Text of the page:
In my mind, I sometimes replay certain words and phrases that you say, like "lugubriousness,"  to remind myself of the wonderful sensualness and melodious lilt that I savor in your voice.

If only I had the talents to compose such wonderful compositions as to match how I feel about you, I would be the next Bach or Mozart.

Alas, I do not have the gift and my only reconcilliation is to wait another week, when I can hear your voice once again.

If I may be so bold and please do say if I am being overly forward, may I request that you play Giminiani's concerti grossi in D minor?


With unshakeable respect and admiration for you and 98.1 KRPE,

Markus

Attack

Get out your best cutting spoon
And your fave gimlet shoes
Cuz we gonna rumba
these sitting ducks wake
and eat them foie gras
no hesitate.

Jimmy Doodles, Mr. Mean
ain't here to besmirch
your good name, we here to
eat your dog,
jack your mom an
collect all them dere battered whites.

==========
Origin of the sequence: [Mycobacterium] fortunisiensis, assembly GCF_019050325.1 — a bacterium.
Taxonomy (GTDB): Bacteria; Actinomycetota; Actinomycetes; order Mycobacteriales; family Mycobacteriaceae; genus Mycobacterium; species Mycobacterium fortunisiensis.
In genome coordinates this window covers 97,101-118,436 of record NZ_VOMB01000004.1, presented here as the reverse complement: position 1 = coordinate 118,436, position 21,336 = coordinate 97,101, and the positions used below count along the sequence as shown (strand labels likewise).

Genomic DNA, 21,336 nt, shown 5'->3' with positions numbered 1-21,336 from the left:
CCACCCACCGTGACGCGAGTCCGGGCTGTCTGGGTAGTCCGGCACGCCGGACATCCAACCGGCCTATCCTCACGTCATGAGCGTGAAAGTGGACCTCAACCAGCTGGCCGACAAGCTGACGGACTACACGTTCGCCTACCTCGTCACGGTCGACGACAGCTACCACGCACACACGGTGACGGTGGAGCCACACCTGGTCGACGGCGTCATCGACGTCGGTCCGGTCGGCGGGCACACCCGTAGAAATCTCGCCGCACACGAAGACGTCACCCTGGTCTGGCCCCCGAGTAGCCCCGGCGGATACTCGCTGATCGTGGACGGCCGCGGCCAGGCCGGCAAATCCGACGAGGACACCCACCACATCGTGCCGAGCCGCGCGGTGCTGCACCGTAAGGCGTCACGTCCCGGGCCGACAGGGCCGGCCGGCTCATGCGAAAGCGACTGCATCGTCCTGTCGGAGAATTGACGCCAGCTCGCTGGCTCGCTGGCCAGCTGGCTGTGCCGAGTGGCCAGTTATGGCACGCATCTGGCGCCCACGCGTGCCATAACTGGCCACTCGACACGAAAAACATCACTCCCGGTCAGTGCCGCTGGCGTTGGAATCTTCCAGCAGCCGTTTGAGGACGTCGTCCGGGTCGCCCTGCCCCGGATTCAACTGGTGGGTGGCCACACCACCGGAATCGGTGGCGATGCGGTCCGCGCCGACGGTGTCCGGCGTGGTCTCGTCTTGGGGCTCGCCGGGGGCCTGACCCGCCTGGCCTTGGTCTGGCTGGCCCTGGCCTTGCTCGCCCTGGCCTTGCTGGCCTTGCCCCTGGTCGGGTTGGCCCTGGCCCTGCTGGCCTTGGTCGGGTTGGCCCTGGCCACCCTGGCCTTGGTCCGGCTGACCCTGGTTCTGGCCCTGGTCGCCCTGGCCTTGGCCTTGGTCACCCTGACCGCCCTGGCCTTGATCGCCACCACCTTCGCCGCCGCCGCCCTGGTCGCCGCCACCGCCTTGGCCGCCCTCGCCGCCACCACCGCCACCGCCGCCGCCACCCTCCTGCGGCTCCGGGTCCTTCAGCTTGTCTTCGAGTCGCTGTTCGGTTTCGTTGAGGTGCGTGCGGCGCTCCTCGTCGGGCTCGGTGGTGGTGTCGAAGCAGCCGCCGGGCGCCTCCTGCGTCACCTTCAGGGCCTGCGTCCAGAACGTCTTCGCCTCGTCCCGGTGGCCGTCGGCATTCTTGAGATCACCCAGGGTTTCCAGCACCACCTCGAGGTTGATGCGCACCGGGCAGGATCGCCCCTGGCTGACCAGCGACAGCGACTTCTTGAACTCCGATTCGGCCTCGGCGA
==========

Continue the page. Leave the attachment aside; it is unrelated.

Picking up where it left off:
Tuesday, March 22, 2011

Flipback book

A super small type of book that uses the thin bible paper has come out in Holland.  Apparently, you can read it one-handed.  Certainly interesting.
http://www.guardian.co.uk/books/2011/mar/20/could-this-kill-kindle

Sunday, February 20, 2011

Tales of the City ; Armistead Maupin

Tales of the City
By Armistead Maupin

Not the usual stuff that I generally read.  It came across almost like a teen novel / soap opera and I seriously considered dropping it after the first chapter.

But what kept me reading was that it seemed to get at the nature of San Francisco back in the 70's / 80's.  That weird sense of people having extremely limited attention spans, superficialness and moral qualms when it comes to dating/sexuality - well, given my brief experience of living in San Francisco area a few years ago, I could imagine that this could very well have been the environment then and why San Francisco has the personality it does have today .